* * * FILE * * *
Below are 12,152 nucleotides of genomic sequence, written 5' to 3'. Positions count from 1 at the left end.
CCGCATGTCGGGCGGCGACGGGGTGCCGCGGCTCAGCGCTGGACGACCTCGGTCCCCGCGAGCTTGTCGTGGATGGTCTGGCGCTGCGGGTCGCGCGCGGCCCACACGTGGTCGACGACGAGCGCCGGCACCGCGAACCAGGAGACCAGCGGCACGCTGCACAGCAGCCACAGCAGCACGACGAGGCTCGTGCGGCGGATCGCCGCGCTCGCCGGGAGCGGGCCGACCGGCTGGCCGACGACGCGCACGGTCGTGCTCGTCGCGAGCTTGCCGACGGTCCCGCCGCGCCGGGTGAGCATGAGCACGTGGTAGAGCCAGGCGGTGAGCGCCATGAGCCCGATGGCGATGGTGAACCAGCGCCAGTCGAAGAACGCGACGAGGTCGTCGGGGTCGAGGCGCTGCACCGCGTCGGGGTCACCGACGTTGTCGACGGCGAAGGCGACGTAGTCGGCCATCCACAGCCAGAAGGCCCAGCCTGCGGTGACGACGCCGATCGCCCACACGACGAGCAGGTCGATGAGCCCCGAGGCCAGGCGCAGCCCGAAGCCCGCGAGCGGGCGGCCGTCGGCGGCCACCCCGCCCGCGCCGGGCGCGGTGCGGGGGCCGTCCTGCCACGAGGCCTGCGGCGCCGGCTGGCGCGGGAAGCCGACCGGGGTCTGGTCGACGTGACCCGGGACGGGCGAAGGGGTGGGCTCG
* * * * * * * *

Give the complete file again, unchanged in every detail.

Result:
Below are 12,152 nucleotides of genomic sequence, written 5' to 3'. Positions count from 1 at the left end.
CCGCATGTCGGGCGGCGACGGGGTGCCGCGGCTCAGCGCTGGACGACCTCGGTCCCCGCGAGCTTGTCGTGGATGGTCTGGCGCTGCGGGTCGCGCGCGGCCCACACGTGGTCGACGACGAGCGCCGGCACCGCGAACCAGGAGACCAGCGGCACGCTGCACAGCAGCCACAGCAGCACGACGAGGCTCGTGCGGCGGATCGCCGCGCTCGCCGGGAGCGGGCCGACCGGCTGGCCGACGACGCGCACGGTCGTGCTCGTCGCGAGCTTGCCGACGGTCCCGCCGCGCCGGGTGAGCATGAGCACGTGGTAGAGCCAGGCGGTGAGCGCCATGAGCCCGATGGCGATGGTGAACCAGCGCCAGTCGAAGAACGCGACGAGGTCGTCGGGGTCGAGGCGCTGCACCGCGTCGGGGTCACCGACGTTGTCGACGGCGAAGGCGACGTAGTCGGCCATCCACAGCCAGAAGGCCCAGCCTGCGGTGACGACGCCGATCGCCCACACGACGAGCAGGTCGATGAGCCCCGAGGCCAGGCGCAGCCCGAAGCCCGCGAGCGGGCGGCCGTCGGCGGCCACCCCGCCCGCGCCGGGCGCGGTGCGGGGGCCGTCCTGCCACGAGGCCTGCGGCGCCGGCTGGCGCGGGAAGCCGACCGGGGTCTGGTCGACGTGACCCGGGACGGGCGAAGGGGTGGGCTCG